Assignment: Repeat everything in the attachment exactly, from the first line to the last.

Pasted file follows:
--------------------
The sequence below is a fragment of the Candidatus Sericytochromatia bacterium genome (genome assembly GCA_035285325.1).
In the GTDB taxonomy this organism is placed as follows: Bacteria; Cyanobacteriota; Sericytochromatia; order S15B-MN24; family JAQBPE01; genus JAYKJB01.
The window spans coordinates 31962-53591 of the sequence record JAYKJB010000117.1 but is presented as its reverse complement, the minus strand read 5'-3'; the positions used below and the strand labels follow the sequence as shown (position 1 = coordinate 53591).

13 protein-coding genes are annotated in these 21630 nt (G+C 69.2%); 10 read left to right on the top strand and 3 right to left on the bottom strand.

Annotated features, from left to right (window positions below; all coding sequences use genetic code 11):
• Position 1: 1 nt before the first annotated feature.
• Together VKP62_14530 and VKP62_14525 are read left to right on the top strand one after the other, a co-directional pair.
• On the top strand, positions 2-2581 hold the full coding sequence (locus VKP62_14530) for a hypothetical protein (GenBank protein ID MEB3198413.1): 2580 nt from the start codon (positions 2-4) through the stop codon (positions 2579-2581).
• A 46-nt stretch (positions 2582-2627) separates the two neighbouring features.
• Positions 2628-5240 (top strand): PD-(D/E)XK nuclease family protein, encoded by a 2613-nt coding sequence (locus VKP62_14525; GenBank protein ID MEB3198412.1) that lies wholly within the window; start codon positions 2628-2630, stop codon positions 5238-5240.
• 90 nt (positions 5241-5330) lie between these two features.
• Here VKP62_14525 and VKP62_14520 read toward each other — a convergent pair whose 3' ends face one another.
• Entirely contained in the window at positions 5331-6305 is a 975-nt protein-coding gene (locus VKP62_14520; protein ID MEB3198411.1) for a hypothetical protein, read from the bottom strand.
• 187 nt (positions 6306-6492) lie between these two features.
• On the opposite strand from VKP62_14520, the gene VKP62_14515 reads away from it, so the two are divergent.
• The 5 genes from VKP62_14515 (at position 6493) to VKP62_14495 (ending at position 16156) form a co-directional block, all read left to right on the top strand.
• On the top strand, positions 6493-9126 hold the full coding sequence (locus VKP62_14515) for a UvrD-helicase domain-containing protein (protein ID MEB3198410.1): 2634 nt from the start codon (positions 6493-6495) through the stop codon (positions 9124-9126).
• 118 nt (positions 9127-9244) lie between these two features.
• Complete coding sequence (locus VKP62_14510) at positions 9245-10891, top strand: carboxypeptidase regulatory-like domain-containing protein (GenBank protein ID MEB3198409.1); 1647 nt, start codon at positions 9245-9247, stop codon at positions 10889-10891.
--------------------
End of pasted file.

The sequence below is a fragment of the Candidatus Sericytochromatia bacterium genome (genome assembly GCA_035285325.1).
In the GTDB taxonomy this organism is placed as follows: Bacteria; Cyanobacteriota; Sericytochromatia; order S15B-MN24; family JAQBPE01; genus JAYKJB01.
The window spans coordinates 31962-53591 of the sequence record JAYKJB010000117.1 but is presented as its reverse complement, the minus strand read 5'-3'; the positions used below and the strand labels follow the sequence as shown (position 1 = coordinate 53591).

13 protein-coding genes are annotated in these 21630 nt (G+C 69.2%); 10 read left to right on the top strand and 3 right to left on the bottom strand.

Annotated features, from left to right (window positions below; all coding sequences use genetic code 11):
• Position 1: 1 nt before the first annotated feature.
• Together VKP62_14530 and VKP62_14525 are read left to right on the top strand one after the other, a co-directional pair.
• On the top strand, positions 2-2581 hold the full coding sequence (locus VKP62_14530) for a hypothetical protein (GenBank protein ID MEB3198413.1): 2580 nt from the start codon (positions 2-4) through the stop codon (positions 2579-2581).
• A 46-nt stretch (positions 2582-2627) separates the two neighbouring features.
• Positions 2628-5240 (top strand): PD-(D/E)XK nuclease family protein, encoded by a 2613-nt coding sequence (locus VKP62_14525; GenBank protein ID MEB3198412.1) that lies wholly within the window; start codon positions 2628-2630, stop codon positions 5238-5240.
• 90 nt (positions 5241-5330) lie between these two features.
• Here VKP62_14525 and VKP62_14520 read toward each other — a convergent pair whose 3' ends face one another.
• Entirely contained in the window at positions 5331-6305 is a 975-nt protein-coding gene (locus VKP62_14520; protein ID MEB3198411.1) for a hypothetical protein, read from the bottom strand.
• 187 nt (positions 6306-6492) lie between these two features.
• On the opposite strand from VKP62_14520, the gene VKP62_14515 reads away from it, so the two are divergent.
• The 5 genes from VKP62_14515 (at position 6493) to VKP62_14495 (ending at position 16156) form a co-directional block, all read left to right on the top strand.
• On the top strand, positions 6493-9126 hold the full coding sequence (locus VKP62_14515) for a UvrD-helicase domain-containing protein (protein ID MEB3198410.1): 2634 nt from the start codon (positions 6493-6495) through the stop codon (positions 9124-9126).
• 118 nt (positions 9127-9244) lie between these two features.
• Complete coding sequence (locus VKP62_14510) at positions 9245-10891, top strand: carboxypeptidase regulatory-like domain-containing protein (GenBank protein ID MEB3198409.1); 1647 nt, start codon at positions 9245-9247, stop codon at positions 10889-10891.